And the financial cost is staggering…possibly $1000 per one month supply of Stiripentol, but I am also worried about the burden of repeated visits to the US every month and the toll this will have on my family;  the ‘unknown’ at the border crossing…do I disclose that I have this medication and what the repercussions might be;  and most importantly, being the primary care giver for my daughter, I worry about being away at a crucial time…what if she was hospitalized, and it was time to get her prescription refilled? I’d have to leave her side in the hospital to go pick up her medication in the US…and because I can’t get travel insurance for my daughter, the option of her and my husband accompanying me is not possible.  My husband and I are already overwhelmed with living day to day with Daniela’s chronic seizure disorder… I do not need another burden to worry about, especially when some Canadians diagnosis with Dravet Syndrome do have access to Stiripentol locally.

We are very anxious to get Daniela started on Stiripentol….this could be ‘the one’ that improves her seizure control and ultimately improves her quality of life.  Every day that she does not have access to this drug is another day when she could die of SUDEP or have a fatal injury or accident during a seizure.  Getting the best possible seizure control is the key to reducing Daniela’s risk of SUDEP and accidental death.  If Stiripentol can help prevent Daniela’s convulsive seizures then she should absolutely be given the opportunity for access to this medication in Canada.  We are waiting very patiently to see if and when the possibility of accessing this medication from the United States will happen and when the script is ready for pick up, I will be ready to go! As long as there are new seizure medications and treatment options available for Daniela, there is always HOPE!!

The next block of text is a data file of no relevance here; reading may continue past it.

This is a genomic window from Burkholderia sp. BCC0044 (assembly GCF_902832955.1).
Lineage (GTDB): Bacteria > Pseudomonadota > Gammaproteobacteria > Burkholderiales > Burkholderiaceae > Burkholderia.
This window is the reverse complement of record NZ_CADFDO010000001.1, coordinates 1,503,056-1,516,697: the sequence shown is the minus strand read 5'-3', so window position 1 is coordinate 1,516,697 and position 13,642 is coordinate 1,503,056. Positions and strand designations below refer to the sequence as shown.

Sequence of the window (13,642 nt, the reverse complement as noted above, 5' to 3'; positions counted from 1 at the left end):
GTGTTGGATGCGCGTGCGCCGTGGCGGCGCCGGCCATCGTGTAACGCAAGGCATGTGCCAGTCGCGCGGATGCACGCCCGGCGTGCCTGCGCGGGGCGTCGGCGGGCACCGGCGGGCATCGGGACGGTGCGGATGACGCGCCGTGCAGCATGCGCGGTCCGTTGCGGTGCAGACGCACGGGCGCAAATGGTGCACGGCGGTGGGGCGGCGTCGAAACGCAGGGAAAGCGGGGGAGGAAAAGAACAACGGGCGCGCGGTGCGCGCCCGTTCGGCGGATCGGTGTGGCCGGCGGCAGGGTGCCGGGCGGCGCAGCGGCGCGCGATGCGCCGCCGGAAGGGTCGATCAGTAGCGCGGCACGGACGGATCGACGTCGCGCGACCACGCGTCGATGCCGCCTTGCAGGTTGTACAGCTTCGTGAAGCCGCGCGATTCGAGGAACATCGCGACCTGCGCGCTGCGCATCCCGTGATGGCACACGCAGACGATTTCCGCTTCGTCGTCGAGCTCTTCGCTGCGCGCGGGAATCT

But let me make myself perfectly clear, I have not given up lobbying for special access of Stiripentol in Canada…every Canadian living with Dravet Syndrome, including my daughter, deserves to have a access to Stiripentol locally! (note – Daniela was granted special access in July 2012)

My husband and I have always held onto the words of Daniela’s first neurologist who said in a letter that followed her into the school system, “Daniela is a young girl with great potential ready to be realized with the appropriate supports in place”.  All of our efforts and advocacy for Daniela have focused on the adage ‘It truly does take a village, to raise a child!’

Our hope for our daughter is just like other parents…that she grows and learns and reaches her full potential, and is an active and productive member of an inclusive society….that she is treated with dignity and respect and kindness ….that she not be defined by her disability but by her abilities….and that all her wishes will come true! 

With better seizure control, our dream for Daniela is simple… gain some independence so that an adult is not always in her shadow needed for safety and support….she could finally just walk around the block with her dog or go for a bike ride or a swim or a skate without mom and dad hovering so closely….and wouldn’t it be wonderful to take my family on a long awaited first vacation to Disney World, where Daniela could finally just be a kid!